This town surprises me every day. Often I feel as if I am just superficially grasping at the surface of things. I wish I could come back and discover more. Temples, gardens, and historic places seem to invite me in. A lot of these places are frequented by people donating something at a shrine, bow down, clap their hands twice, and stay there for a short while. There is a house right next to the shrine. Gardening tools are witnesses of tireless upkeep and care. On the day the beauty of the Kennin-Ji temple makes me hold my breath in awe, John Einarsen lends my experience some context with his historical knowledge: He tells me that this is the place that the Japanese first made tea. Monks had brought it from China. The local priests noticed its effects and started cultivating the enjoyable treat.
Kennin-Ji is located in Higashiyama, adjacent to the historical quarter Gion, where a lot of Geikos and Meikos live. Rules have been set for the narrow alleys crowded by tourists: no molesting the women, no selfie sticks, no smoking or eating on the streets. This is not usually done anyway. “To go” hasn’t arrived here yet. Public garbage cans are rare. Just a few streets further, on the canal, things are placid again. At a construction site, I watch two men warning pedestrians, cyclists, and car drivers of the potential diversion by the roadwork. Inconceivable in Germany!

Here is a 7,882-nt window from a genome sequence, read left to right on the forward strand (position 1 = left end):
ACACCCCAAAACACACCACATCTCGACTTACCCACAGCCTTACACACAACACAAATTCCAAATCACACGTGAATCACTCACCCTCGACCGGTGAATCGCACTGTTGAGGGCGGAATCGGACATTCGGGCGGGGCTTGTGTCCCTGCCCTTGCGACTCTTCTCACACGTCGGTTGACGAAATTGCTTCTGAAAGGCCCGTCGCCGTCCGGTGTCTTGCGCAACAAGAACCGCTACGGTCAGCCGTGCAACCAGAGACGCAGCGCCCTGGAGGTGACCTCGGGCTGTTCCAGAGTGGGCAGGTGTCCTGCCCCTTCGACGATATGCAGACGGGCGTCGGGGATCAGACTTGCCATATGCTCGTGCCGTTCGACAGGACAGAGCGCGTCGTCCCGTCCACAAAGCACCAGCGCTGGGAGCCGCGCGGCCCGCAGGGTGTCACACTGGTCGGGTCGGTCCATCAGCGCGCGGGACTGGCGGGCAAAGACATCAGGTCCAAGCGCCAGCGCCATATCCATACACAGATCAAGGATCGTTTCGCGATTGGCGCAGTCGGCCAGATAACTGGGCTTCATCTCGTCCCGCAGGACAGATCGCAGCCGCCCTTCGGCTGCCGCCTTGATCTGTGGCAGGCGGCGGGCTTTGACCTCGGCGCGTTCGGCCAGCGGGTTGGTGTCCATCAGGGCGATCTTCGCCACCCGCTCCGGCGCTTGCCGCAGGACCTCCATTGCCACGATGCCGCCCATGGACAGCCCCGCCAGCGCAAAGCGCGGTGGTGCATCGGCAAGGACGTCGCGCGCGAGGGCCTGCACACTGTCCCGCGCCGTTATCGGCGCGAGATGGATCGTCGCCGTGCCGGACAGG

Kyoto, that’s also countless bicycles and their gallery thanks to Günther, a perceived similarity with France, elegant people, craftsmanship and modern art, that’s hippie neighborhoods with vegan restaurants like Padma Zen Food, it’s delicious matcha and lots of miles on foot. Last night, I dreamt I were still there. I took a photo, intense dark blue and light. I had to work a little on the DOF to show exactly what I saw.
A ten-day Miksang workshop was at the heart of my trip to Kyoto. That workshop also would be described well by the catchphrase subtle abundance.
Before I left, I had already subscribed to Instagram feeds devoted to life in Kyoto. I had purchased several online issues of the Kyoto-Journal and Deep Kyoto Walks, a rich source of commended walks trough the city. Every year, the annual festival Kyotographie invites visitors to literature readings and art exhibitions at various special locations.
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